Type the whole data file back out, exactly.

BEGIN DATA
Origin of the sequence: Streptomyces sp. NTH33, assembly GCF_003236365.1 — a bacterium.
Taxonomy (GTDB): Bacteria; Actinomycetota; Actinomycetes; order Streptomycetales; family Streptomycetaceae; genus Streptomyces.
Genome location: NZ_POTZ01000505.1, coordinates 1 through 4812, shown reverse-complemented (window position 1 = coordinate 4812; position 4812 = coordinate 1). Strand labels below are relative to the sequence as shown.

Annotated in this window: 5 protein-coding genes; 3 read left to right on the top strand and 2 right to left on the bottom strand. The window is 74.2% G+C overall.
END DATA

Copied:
Origin of the sequence: Streptomyces sp. NTH33, assembly GCF_003236365.1 — a bacterium.
Taxonomy (GTDB): Bacteria; Actinomycetota; Actinomycetes; order Streptomycetales; family Streptomycetaceae; genus Streptomyces.
Genome location: NZ_POTZ01000505.1, coordinates 1 through 4812, shown reverse-complemented (window position 1 = coordinate 4812; position 4812 = coordinate 1). Strand labels below are relative to the sequence as shown.

Annotated in this window: 5 protein-coding genes; 3 read left to right on the top strand and 2 right to left on the bottom strand. The window is 74.2% G+C overall.